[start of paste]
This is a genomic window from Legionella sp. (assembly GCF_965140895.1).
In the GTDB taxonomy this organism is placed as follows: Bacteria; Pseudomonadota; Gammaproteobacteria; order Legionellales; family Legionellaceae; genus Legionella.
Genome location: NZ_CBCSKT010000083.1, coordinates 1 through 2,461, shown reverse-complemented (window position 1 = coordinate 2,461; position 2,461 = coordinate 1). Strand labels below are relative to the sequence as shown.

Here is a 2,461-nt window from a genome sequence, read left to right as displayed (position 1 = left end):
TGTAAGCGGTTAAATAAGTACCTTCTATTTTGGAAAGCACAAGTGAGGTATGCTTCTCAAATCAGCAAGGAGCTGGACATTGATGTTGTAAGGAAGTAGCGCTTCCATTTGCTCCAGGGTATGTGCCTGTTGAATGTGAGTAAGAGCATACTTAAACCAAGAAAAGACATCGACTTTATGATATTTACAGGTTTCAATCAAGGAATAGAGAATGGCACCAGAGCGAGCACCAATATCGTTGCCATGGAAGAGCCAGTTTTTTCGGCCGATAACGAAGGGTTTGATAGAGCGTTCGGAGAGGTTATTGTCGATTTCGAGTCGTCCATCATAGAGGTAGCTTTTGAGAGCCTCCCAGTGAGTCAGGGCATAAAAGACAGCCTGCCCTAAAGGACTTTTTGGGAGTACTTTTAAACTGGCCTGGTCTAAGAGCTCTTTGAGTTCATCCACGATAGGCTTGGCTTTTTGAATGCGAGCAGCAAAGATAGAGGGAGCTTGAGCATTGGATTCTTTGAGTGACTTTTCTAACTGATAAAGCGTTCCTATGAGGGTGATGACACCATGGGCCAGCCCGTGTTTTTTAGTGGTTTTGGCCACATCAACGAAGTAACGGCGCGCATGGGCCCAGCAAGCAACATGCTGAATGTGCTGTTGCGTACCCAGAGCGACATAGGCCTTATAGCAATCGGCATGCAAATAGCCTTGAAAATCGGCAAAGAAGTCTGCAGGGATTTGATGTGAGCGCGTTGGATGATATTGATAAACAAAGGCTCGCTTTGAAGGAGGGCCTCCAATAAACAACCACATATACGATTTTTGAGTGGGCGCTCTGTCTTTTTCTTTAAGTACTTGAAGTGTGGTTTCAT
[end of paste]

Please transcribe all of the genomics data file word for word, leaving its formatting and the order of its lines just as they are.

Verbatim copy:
This is a genomic window from Legionella sp. (assembly GCF_965140895.1).
In the GTDB taxonomy this organism is placed as follows: Bacteria; Pseudomonadota; Gammaproteobacteria; order Legionellales; family Legionellaceae; genus Legionella.
Genome location: NZ_CBCSKT010000083.1, coordinates 1 through 2,461, shown reverse-complemented (window position 1 = coordinate 2,461; position 2,461 = coordinate 1). Strand labels below are relative to the sequence as shown.

Here is a 2,461-nt window from a genome sequence, read left to right as displayed (position 1 = left end):
TGTAAGCGGTTAAATAAGTACCTTCTATTTTGGAAAGCACAAGTGAGGTATGCTTCTCAAATCAGCAAGGAGCTGGACATTGATGTTGTAAGGAAGTAGCGCTTCCATTTGCTCCAGGGTATGTGCCTGTTGAATGTGAGTAAGAGCATACTTAAACCAAGAAAAGACATCGACTTTATGATATTTACAGGTTTCAATCAAGGAATAGAGAATGGCACCAGAGCGAGCACCAATATCGTTGCCATGGAAGAGCCAGTTTTTTCGGCCGATAACGAAGGGTTTGATAGAGCGTTCGGAGAGGTTATTGTCGATTTCGAGTCGTCCATCATAGAGGTAGCTTTTGAGAGCCTCCCAGTGAGTCAGGGCATAAAAGACAGCCTGCCCTAAAGGACTTTTTGGGAGTACTTTTAAACTGGCCTGGTCTAAGAGCTCTTTGAGTTCATCCACGATAGGCTTGGCTTTTTGAATGCGAGCAGCAAAGATAGAGGGAGCTTGAGCATTGGATTCTTTGAGTGACTTTTCTAACTGATAAAGCGTTCCTATGAGGGTGATGACACCATGGGCCAGCCCGTGTTTTTTAGTGGTTTTGGCCACATCAACGAAGTAACGGCGCGCATGGGCCCAGCAAGCAACATGCTGAATGTGCTGTTGCGTACCCAGAGCGACATAGGCCTTATAGCAATCGGCATGCAAATAGCCTTGAAAATCGGCAAAGAAGTCTGCAGGGATTTGATGTGAGCGCGTTGGATGATATTGATAAACAAAGGCTCGCTTTGAAGGAGGGCCTCCAATAAACAACCACATATACGATTTTTGAGTGGGCGCTCTGTCTTTTTCTTTAAGTACTTGAAGTGTGGTTTCAT